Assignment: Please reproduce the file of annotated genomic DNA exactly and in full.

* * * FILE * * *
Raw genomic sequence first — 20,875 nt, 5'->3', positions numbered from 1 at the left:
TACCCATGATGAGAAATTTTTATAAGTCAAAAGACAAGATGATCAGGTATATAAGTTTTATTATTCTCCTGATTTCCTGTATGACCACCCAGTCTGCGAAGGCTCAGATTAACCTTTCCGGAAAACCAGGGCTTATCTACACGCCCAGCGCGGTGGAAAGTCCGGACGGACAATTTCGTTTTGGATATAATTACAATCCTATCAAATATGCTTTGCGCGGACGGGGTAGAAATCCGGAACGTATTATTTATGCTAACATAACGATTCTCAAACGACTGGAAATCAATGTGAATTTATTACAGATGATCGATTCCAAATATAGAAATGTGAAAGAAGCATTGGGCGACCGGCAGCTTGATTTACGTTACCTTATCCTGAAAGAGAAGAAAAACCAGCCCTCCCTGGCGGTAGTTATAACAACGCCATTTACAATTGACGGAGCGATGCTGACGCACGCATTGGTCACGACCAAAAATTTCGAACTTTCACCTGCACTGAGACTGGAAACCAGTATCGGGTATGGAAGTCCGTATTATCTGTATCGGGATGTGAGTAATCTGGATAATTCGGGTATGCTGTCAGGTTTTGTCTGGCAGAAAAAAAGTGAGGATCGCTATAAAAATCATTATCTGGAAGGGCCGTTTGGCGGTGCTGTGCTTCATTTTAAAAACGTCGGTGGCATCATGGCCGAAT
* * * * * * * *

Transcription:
Raw genomic sequence first — 20,875 nt, 5'->3', positions numbered from 1 at the left:
TACCCATGATGAGAAATTTTTATAAGTCAAAAGACAAGATGATCAGGTATATAAGTTTTATTATTCTCCTGATTTCCTGTATGACCACCCAGTCTGCGAAGGCTCAGATTAACCTTTCCGGAAAACCAGGGCTTATCTACACGCCCAGCGCGGTGGAAAGTCCGGACGGACAATTTCGTTTTGGATATAATTACAATCCTATCAAATATGCTTTGCGCGGACGGGGTAGAAATCCGGAACGTATTATTTATGCTAACATAACGATTCTCAAACGACTGGAAATCAATGTGAATTTATTACAGATGATCGATTCCAAATATAGAAATGTGAAAGAAGCATTGGGCGACCGGCAGCTTGATTTACGTTACCTTATCCTGAAAGAGAAGAAAAACCAGCCCTCCCTGGCGGTAGTTATAACAACGCCATTTACAATTGACGGAGCGATGCTGACGCACGCATTGGTCACGACCAAAAATTTCGAACTTTCACCTGCACTGAGACTGGAAACCAGTATCGGGTATGGAAGTCCGTATTATCTGTATCGGGATGTGAGTAATCTGGATAATTCGGGTATGCTGTCAGGTTTTGTCTGGCAGAAAAAAAGTGAGGATCGCTATAAAAATCATTATCTGGAAGGGCCGTTTGGCGGTGCTGTGCTTCATTTTAAAAACGTCGGTGGCATCATGGCCGAAT